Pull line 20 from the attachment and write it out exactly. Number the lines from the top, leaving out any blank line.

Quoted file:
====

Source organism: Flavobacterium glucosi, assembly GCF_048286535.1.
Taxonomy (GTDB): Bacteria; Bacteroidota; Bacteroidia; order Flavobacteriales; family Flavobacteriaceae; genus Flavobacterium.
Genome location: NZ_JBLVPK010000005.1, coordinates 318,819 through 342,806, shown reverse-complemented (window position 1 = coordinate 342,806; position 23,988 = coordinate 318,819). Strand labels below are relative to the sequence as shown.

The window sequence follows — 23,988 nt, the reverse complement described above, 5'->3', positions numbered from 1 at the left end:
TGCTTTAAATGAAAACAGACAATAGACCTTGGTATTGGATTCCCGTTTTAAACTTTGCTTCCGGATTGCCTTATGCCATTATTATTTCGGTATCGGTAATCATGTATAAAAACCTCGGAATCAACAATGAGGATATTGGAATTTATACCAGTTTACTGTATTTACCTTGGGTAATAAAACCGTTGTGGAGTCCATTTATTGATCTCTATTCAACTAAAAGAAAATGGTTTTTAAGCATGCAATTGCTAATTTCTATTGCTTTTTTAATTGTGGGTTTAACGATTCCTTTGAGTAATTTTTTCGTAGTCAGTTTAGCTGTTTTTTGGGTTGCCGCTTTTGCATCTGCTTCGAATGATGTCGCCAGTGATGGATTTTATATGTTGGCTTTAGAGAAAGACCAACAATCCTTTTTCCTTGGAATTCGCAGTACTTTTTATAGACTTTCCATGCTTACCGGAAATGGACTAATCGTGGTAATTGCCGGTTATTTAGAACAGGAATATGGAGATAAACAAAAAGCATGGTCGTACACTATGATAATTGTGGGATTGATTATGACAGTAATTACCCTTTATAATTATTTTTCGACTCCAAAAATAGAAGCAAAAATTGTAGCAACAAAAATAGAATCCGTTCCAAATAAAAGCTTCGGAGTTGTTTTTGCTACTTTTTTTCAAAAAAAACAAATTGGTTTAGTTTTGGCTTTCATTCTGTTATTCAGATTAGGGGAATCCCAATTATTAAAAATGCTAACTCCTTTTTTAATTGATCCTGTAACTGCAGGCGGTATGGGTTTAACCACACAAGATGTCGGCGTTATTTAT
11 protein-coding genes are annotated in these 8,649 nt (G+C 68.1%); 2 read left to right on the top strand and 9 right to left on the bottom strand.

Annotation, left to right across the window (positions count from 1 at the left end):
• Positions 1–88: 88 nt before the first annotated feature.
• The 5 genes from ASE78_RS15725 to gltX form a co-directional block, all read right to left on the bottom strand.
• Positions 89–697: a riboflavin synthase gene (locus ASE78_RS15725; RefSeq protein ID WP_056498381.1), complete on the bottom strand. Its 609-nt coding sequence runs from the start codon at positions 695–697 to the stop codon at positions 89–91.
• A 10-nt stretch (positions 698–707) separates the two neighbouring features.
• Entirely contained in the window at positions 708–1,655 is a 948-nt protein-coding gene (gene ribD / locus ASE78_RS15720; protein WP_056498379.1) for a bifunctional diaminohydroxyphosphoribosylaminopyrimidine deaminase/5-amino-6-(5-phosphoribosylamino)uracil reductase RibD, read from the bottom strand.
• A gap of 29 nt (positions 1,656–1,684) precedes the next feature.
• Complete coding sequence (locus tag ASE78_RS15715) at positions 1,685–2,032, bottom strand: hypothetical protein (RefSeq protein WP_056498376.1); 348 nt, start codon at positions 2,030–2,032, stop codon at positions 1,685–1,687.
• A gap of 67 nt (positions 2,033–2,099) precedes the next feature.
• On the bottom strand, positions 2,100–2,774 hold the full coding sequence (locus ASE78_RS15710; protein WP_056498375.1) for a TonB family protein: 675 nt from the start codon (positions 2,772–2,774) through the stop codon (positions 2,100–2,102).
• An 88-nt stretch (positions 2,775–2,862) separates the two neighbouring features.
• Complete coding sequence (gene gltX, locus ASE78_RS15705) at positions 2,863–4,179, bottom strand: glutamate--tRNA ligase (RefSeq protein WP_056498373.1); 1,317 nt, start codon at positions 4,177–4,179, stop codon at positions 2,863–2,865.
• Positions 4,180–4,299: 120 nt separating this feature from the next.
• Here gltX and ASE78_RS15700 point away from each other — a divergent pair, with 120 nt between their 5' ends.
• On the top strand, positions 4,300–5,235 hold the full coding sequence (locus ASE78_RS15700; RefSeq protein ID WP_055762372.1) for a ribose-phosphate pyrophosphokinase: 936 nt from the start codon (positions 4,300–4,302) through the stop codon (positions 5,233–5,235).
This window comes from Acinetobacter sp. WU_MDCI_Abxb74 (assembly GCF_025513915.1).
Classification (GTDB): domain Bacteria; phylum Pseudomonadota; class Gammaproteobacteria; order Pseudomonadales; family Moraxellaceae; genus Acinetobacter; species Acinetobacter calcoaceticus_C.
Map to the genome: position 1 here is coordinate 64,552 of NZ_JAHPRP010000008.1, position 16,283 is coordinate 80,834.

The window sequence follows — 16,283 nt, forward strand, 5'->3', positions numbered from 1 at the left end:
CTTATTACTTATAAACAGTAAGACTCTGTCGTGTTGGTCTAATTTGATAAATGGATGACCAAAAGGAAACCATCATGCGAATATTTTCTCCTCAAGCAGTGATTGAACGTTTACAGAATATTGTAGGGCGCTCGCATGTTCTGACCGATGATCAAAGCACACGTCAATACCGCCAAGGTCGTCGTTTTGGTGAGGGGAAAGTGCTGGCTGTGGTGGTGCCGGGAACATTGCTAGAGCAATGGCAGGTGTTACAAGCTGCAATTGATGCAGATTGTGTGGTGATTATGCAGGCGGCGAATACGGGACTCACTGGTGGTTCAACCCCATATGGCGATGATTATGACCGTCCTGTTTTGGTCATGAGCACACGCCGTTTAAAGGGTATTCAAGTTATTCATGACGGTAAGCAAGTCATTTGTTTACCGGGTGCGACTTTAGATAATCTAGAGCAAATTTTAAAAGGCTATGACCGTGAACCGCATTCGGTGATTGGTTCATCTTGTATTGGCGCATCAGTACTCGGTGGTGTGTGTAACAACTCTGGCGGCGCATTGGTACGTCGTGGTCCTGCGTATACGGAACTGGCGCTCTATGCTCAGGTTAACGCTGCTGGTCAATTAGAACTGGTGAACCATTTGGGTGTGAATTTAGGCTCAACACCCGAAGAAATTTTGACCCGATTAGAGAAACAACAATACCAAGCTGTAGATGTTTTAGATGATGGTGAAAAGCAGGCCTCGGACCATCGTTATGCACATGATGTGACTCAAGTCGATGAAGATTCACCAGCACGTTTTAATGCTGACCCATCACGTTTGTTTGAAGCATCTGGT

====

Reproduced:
• Here gltX and ASE78_RS15700 point away from each other — a divergent pair, with 120 nt between their 5' ends.